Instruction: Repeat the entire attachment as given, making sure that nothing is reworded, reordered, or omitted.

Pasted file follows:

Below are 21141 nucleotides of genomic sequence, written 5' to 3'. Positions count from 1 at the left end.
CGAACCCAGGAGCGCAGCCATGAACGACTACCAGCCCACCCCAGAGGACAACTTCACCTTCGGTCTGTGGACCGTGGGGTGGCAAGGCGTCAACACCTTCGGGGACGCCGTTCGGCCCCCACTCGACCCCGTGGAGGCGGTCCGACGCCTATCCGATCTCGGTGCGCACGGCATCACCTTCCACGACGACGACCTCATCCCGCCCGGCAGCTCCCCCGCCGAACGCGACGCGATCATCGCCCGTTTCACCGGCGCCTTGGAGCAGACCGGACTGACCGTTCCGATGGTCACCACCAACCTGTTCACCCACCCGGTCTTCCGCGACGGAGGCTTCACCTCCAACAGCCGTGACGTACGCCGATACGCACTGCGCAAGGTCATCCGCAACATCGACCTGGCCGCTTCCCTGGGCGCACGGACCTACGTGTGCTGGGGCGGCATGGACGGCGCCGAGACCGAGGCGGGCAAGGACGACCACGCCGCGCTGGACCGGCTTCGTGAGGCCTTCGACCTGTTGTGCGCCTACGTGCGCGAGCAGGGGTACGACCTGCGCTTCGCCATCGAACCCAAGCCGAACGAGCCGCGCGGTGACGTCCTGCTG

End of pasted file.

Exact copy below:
Below are 21141 nucleotides of genomic sequence, written 5' to 3'. Positions count from 1 at the left end.
CGAACCCAGGAGCGCAGCCATGAACGACTACCAGCCCACCCCAGAGGACAACTTCACCTTCGGTCTGTGGACCGTGGGGTGGCAAGGCGTCAACACCTTCGGGGACGCCGTTCGGCCCCCACTCGACCCCGTGGAGGCGGTCCGACGCCTATCCGATCTCGGTGCGCACGGCATCACCTTCCACGACGACGACCTCATCCCGCCCGGCAGCTCCCCCGCCGAACGCGACGCGATCATCGCCCGTTTCACCGGCGCCTTGGAGCAGACCGGACTGACCGTTCCGATGGTCACCACCAACCTGTTCACCCACCCGGTCTTCCGCGACGGAGGCTTCACCTCCAACAGCCGTGACGTACGCCGATACGCACTGCGCAAGGTCATCCGCAACATCGACCTGGCCGCTTCCCTGGGCGCACGGACCTACGTGTGCTGGGGCGGCATGGACGGCGCCGAGACCGAGGCGGGCAAGGACGACCACGCCGCGCTGGACCGGCTTCGTGAGGCCTTCGACCTGTTGTGCGCCTACGTGCGCGAGCAGGGGTACGACCTGCGCTTCGCCATCGAACCCAAGCCGAACGAGCCGCGCGGTGACGTCCTGCTG